When you hear the name Astrid Lindgren, Carlson, Emil, Pippi Longstocking and other heroes of stories written by a children's writer from Sweden immediately appear in front of your eyes
Astrid was born in 1907 on a farm near Vimmerby in southern Sweden. Their family was friendly, they lived in close proximity to nature. Apparently, this determined the style of the future works of the writer - free, light and simple.
In addition, the family sang a lot, my father told all sorts of jokes, and the neighbors who came to visit were also not averse to entertaining the campaign of friends with fables and fairy tales that little Astrid eagerly absorbed.
As Lindgren later said, she later used many jokes from childhood in her books.
The children treated work on the farm as an adventure, and when there were trips somewhere, there was no limit to the joy. But the real shock Lindgren experienced when she first picked up a book with fairy tales. She imagined the wonderful world that opened up to her in books. It was like a miracle, and soon she herself began to write different stories.
The beginning of the writing path
At 24, Astrid gets married and devotes herself entirely to her family. At the same time, she carries out assignments for the secretary and writes short stories for the family magazine.
Once, when her little daughter Karin fell ill, Astrid began to tell her a story about a girl. Karin immediately asked to tell the story about Pippi Longstocking - that is, she came up with this name herself. And my mother began to compose and tell stories about a girl who is not subject to any conventions and adult rules.
I must say that at that time Lindgren actively promoted the idea of upbringing, taking into account child psychology.
She wrote more and more stories about the red-haired freedom-loving girl, until they took shape in a book with Astrid's own illustrations. She gave this book to the publishing house for printing, but the manuscript was not accepted. However, at that time, Lindgren already realized that she had found her calling: to write children's books.
This was followed by the story of the detective Kalle Blumkvist, for which she received a significant literary prize. In total, there were three stories about Kalle, and all of them were enthusiastically received by little readers.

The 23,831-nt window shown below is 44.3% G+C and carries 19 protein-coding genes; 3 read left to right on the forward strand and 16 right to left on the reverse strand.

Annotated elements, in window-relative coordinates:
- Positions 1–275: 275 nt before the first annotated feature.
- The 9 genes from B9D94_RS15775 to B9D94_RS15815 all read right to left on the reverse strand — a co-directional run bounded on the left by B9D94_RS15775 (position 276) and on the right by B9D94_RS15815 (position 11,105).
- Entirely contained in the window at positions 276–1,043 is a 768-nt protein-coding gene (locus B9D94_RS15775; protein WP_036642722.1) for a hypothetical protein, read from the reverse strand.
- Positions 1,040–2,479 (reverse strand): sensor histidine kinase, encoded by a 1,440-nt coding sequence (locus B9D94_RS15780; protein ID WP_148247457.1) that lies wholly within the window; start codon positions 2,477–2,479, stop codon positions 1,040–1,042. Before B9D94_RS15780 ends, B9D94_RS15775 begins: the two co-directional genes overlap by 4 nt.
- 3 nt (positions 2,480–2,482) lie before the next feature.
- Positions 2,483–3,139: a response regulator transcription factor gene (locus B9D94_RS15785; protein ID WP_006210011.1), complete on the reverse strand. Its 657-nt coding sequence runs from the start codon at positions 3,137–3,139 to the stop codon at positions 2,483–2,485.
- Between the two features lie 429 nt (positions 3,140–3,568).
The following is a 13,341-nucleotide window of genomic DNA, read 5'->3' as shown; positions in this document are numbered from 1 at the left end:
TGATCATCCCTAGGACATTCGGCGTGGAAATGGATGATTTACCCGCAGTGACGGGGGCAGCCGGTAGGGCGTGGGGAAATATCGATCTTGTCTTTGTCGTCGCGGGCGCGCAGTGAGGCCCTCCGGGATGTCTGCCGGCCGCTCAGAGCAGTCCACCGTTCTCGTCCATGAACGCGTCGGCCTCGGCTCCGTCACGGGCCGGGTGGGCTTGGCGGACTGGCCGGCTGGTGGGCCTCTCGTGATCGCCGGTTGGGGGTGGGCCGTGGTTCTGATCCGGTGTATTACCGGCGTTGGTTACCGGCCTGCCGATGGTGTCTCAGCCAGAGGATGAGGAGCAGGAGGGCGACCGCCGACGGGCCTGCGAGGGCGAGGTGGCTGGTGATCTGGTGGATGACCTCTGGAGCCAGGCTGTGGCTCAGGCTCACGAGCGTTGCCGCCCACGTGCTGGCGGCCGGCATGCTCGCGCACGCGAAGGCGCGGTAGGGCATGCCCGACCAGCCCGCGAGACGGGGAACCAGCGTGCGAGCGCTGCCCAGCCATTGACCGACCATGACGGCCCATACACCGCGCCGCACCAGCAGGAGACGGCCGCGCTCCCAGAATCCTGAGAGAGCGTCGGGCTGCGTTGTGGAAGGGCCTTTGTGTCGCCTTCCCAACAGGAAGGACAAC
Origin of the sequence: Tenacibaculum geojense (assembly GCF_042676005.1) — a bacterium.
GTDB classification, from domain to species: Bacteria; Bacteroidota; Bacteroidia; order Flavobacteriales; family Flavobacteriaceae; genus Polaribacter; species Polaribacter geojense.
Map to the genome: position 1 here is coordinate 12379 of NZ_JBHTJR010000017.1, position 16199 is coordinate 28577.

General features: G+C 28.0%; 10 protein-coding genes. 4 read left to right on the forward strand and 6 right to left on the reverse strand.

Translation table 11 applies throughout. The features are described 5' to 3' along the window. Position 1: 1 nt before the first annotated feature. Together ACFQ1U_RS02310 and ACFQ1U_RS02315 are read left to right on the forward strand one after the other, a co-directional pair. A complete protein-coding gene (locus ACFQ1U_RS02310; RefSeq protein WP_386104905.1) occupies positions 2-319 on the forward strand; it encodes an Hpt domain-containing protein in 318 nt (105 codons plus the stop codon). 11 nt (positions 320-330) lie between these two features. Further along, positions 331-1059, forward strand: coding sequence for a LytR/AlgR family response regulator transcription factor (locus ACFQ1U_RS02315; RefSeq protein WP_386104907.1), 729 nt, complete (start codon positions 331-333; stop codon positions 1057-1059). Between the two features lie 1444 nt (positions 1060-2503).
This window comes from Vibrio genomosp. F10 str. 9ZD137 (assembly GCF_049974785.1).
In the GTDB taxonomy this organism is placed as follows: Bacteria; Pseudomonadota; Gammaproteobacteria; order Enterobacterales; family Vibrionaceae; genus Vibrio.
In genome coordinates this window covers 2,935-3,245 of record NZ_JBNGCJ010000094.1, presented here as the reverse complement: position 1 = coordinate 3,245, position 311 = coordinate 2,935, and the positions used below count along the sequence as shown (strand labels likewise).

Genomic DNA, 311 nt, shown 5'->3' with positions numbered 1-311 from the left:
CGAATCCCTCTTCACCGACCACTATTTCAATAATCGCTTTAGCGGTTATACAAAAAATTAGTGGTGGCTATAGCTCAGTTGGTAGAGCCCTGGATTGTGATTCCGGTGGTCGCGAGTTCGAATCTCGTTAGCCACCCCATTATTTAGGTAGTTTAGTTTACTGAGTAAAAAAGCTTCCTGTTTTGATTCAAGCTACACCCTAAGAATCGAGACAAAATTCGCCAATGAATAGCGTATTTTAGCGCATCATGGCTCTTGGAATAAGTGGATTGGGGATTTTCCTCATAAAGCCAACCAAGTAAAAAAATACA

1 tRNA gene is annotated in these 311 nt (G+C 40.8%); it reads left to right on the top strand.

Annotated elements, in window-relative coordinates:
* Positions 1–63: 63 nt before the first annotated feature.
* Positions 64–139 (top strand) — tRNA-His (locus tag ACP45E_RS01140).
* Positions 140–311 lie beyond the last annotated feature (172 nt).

Then there was the boy's dramatic story "Mio, my Mio!", In which Lindgren raised the issue of abandoned children.
And, finally, the world-famous story about Carlson and the Kid is perhaps the most famous story of the Swedish writer.
When Astrid was 18 years old, she met with the editor of the magazine Axel Bloomberg, who was about to divorce his wife. However, the process dragged on, and Astrid was already expecting a child. In order not to spoil Bloomberg's reputation, she left for Copenhagen and gave birth to her son Lars there. Leaving the boy with a foster family, she left for Stockholm and finished secretarial courses there.
She soon met Niels Sture Lindgren and they got married. Nils adopted Lars, and they began to live in a close-knit family - the same as Astrid's parents. And in 1934, a daughter, Karin, appeared in the family - the one who prompted her mother to write about Pippi Longstocking.
Astrid Lindgren, with her light, albeit persistent character, lived for almost a century - 94 years, and died in 2002.
Astrid has been reluctant to submit her work to various competitions, but she has many awards, including the Andersen Medal (called the Nobel Prize for Children's Writers).